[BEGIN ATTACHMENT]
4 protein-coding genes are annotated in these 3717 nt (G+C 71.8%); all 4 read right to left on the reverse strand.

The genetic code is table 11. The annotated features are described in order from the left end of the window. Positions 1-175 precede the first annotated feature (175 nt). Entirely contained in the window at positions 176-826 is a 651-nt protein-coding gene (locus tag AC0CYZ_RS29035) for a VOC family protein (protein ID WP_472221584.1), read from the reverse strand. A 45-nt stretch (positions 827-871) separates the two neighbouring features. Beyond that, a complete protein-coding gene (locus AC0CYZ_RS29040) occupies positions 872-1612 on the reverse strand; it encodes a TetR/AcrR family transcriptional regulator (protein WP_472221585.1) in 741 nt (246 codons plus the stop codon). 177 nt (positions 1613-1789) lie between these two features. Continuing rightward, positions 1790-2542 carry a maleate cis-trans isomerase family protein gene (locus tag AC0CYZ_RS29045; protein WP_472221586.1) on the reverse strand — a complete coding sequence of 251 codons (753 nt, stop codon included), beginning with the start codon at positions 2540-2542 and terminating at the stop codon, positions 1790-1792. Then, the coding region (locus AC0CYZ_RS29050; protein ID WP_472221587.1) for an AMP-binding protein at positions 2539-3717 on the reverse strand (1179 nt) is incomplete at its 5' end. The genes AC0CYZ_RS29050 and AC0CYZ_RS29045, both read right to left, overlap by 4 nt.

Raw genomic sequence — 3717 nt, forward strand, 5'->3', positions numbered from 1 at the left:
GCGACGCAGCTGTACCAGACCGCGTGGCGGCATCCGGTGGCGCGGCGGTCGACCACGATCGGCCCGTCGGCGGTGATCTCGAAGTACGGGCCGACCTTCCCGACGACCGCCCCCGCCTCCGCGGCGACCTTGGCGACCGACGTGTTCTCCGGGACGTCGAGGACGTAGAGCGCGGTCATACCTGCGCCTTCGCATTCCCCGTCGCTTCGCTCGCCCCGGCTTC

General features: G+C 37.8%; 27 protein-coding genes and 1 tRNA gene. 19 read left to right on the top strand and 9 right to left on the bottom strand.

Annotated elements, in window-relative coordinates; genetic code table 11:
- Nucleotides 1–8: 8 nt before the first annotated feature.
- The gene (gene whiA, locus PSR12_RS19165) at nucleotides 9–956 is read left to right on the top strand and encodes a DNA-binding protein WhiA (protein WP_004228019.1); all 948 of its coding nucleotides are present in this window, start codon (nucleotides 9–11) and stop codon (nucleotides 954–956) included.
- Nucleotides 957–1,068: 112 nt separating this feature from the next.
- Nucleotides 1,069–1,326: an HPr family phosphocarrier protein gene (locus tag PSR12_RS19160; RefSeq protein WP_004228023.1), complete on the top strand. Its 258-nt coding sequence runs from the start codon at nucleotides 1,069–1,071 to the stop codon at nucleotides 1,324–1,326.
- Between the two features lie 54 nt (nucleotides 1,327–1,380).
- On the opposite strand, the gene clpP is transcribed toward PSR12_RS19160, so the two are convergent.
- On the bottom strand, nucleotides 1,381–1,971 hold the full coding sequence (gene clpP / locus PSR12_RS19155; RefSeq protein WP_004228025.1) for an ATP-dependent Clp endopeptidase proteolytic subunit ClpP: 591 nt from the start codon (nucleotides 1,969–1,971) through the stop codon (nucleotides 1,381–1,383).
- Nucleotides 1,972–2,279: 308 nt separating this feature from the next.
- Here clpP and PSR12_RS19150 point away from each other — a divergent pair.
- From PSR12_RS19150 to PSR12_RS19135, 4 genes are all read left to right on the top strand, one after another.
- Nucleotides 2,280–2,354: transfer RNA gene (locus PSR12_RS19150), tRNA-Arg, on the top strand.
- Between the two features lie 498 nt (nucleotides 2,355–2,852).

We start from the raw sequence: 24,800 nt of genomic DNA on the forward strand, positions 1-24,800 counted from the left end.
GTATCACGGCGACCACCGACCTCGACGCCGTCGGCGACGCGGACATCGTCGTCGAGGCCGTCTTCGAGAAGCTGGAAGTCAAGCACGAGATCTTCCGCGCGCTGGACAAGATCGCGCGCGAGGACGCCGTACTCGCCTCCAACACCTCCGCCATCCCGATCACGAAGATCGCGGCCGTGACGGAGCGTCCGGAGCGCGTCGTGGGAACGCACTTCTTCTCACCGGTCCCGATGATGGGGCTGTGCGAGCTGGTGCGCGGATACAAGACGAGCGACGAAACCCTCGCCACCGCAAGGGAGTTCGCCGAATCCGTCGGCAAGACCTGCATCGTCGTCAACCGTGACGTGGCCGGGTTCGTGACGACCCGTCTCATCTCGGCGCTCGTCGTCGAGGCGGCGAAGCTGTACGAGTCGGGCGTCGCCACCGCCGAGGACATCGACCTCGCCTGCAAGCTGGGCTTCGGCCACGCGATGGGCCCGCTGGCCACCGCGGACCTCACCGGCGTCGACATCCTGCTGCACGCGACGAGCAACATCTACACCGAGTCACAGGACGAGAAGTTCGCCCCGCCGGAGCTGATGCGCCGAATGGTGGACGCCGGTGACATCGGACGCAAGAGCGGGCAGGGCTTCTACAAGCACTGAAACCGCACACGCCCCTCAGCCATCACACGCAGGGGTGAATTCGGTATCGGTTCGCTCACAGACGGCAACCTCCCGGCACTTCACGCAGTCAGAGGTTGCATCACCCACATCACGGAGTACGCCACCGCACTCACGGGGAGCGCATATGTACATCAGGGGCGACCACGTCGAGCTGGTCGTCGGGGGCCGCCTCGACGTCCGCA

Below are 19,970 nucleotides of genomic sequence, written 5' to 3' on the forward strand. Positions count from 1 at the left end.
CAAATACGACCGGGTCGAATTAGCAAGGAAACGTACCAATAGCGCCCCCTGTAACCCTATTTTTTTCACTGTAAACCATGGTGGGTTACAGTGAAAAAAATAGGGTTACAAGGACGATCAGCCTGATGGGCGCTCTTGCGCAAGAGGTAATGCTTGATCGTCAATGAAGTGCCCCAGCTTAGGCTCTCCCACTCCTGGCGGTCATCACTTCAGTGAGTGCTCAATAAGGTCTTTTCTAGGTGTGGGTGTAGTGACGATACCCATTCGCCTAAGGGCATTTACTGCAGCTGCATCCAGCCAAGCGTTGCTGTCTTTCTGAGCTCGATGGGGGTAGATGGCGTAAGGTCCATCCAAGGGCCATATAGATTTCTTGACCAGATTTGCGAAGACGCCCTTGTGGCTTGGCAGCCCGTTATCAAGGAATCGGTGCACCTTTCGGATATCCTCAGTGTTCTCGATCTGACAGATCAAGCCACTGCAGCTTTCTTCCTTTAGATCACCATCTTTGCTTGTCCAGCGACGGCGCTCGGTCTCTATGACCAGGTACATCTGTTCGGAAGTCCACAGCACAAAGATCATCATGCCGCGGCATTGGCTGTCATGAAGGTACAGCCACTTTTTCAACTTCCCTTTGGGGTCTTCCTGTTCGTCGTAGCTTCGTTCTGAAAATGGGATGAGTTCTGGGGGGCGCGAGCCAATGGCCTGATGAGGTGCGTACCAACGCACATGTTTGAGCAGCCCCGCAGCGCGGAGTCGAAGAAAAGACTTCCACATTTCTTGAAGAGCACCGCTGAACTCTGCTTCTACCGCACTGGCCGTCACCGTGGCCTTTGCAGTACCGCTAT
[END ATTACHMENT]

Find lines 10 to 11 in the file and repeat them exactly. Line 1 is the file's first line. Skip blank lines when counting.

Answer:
- Nucleotides 1,069–1,326: an HPr family phosphocarrier protein gene (locus tag PSR12_RS19160; RefSeq protein WP_004228023.1), complete on the top strand. Its 258-nt coding sequence runs from the start codon at nucleotides 1,069–1,071 to the stop codon at nucleotides 1,324–1,326.
- Between the two features lie 54 nt (nucleotides 1,327–1,380).